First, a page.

The European Union is preparing to include maritime transport in its emissions-trading system or impose charges on carbon discharges from ships should international talks fail to cut pollution from the industry.
The International Maritime Organization, created under the United Nations system, has been unable to agree on measures to curb emissions from ships for more than a decade. The EU is now pursuing a “parallel track” to design its own tools to limit the industry’s pollution, said Yvon Slingenberg, head of the emissions-trading unit at the European Commission.
“Whereas a global agreement in the context of IMO is still the preferable option, and we continue working for that, we have started really seriously preparing for tackling the sector,” she said in an interview at a climate seminar this week in Budapest. “It could be for bringing them into the emissions trading system; it could be also other options such as charges or levies.”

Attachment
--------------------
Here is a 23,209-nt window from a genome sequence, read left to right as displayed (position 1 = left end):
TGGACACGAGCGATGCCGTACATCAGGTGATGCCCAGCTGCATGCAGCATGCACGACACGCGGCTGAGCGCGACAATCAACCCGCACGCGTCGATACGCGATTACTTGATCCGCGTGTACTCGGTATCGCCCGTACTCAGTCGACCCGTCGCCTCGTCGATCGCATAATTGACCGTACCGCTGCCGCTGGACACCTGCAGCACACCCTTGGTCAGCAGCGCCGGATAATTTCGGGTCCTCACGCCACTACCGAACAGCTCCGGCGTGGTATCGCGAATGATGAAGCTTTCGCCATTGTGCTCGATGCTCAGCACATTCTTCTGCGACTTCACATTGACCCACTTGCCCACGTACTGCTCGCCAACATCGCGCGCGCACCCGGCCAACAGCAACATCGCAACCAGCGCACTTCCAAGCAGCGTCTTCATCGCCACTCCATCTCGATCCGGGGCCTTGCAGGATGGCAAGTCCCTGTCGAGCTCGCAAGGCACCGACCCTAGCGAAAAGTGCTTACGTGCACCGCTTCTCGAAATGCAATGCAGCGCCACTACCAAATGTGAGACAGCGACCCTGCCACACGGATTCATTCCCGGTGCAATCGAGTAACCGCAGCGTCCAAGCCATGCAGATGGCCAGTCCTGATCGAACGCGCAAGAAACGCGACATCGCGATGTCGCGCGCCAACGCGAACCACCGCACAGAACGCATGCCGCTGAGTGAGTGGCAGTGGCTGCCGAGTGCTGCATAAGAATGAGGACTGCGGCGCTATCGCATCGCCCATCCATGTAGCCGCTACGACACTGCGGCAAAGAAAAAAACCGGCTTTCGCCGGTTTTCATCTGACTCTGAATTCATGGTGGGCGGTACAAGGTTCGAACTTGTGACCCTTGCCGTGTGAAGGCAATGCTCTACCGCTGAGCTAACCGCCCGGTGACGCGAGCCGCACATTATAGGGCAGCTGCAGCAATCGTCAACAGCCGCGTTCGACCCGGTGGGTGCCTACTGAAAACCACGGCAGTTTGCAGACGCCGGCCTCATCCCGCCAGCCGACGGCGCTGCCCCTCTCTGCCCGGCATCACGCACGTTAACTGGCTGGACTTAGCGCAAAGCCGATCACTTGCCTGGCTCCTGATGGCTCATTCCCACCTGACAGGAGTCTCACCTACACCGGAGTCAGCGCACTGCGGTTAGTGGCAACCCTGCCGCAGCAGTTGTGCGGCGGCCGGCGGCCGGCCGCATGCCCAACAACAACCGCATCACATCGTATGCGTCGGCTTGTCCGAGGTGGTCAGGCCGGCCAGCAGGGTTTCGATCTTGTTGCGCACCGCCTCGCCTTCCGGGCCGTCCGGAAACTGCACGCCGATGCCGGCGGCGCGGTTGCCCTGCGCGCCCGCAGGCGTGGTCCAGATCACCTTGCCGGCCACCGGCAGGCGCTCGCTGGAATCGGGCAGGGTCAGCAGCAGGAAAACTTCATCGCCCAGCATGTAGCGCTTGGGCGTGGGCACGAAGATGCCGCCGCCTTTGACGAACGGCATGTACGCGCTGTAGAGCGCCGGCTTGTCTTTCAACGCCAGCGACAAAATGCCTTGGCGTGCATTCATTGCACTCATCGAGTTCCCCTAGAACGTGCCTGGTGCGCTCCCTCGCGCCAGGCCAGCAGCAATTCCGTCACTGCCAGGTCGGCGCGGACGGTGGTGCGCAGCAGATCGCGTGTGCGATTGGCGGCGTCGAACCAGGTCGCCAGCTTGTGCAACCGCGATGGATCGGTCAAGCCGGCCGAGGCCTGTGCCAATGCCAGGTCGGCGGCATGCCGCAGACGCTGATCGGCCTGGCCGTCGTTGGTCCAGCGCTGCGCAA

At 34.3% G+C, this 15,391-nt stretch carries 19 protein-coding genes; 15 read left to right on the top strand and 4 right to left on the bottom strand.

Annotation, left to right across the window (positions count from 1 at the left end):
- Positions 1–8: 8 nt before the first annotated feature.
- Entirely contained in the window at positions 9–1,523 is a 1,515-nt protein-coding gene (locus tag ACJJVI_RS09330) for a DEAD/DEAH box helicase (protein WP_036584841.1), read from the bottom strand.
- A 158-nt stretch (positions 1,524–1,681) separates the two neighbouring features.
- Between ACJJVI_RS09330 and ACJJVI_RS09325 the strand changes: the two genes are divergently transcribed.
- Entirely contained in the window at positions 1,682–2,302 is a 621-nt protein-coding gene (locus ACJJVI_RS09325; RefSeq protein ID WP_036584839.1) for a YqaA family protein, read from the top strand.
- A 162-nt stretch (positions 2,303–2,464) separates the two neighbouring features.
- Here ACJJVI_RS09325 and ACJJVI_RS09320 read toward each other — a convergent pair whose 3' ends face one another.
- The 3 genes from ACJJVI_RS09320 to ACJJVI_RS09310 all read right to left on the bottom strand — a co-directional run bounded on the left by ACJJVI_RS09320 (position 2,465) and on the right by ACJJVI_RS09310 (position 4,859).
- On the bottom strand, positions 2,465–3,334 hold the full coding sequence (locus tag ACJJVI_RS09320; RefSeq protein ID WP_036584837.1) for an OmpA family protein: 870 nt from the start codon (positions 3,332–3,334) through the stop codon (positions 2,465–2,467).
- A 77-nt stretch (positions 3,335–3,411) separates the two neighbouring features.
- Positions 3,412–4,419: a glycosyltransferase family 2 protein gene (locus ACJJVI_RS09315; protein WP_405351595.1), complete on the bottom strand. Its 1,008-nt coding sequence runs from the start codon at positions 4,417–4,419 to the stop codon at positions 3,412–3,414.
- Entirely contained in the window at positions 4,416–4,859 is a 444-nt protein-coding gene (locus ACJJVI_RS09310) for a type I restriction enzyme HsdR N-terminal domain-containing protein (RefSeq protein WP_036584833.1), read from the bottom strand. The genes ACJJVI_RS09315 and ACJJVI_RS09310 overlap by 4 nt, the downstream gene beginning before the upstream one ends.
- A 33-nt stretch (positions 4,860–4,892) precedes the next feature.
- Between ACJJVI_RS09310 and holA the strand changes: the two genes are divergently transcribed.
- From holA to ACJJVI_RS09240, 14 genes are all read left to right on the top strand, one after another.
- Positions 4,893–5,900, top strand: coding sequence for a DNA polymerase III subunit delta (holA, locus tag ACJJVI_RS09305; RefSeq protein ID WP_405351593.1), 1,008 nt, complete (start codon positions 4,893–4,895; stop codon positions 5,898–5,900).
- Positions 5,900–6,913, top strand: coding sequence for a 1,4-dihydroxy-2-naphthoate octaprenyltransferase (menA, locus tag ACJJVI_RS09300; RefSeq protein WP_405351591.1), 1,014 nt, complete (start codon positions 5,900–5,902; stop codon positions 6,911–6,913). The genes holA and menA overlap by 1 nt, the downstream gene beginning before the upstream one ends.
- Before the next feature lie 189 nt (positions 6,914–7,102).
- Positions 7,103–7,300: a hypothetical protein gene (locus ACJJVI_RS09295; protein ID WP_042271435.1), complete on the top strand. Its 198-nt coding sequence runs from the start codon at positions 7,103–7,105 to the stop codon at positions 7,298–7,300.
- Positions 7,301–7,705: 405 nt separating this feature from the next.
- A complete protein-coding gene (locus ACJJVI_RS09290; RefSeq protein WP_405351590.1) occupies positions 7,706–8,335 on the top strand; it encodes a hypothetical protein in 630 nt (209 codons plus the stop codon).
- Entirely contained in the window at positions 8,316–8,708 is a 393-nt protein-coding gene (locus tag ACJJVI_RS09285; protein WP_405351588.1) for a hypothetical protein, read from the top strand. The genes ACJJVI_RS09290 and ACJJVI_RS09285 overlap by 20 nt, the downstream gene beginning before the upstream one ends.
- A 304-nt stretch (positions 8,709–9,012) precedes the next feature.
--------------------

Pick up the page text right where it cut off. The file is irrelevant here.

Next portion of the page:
Global maritime transport accounts for almost 3 percent of carbon-dioxide discharges, and emissions from ships are expected to more than double by 2050, according to the commission, the Brussels-based EU regulatory arm.
The EU emissions trading system, known as the ETS, is the world’s biggest cap-and-trade program. Started in 2005, it imposes pollution limits on more than 11,000 utilities and manufacturers, allowing those that emit less than their quota to sell surplus permits. One permit gives the right to discharge one metric ton of CO2.
The program will expand to include aviation next year and chemical and aluminum companies in 2013.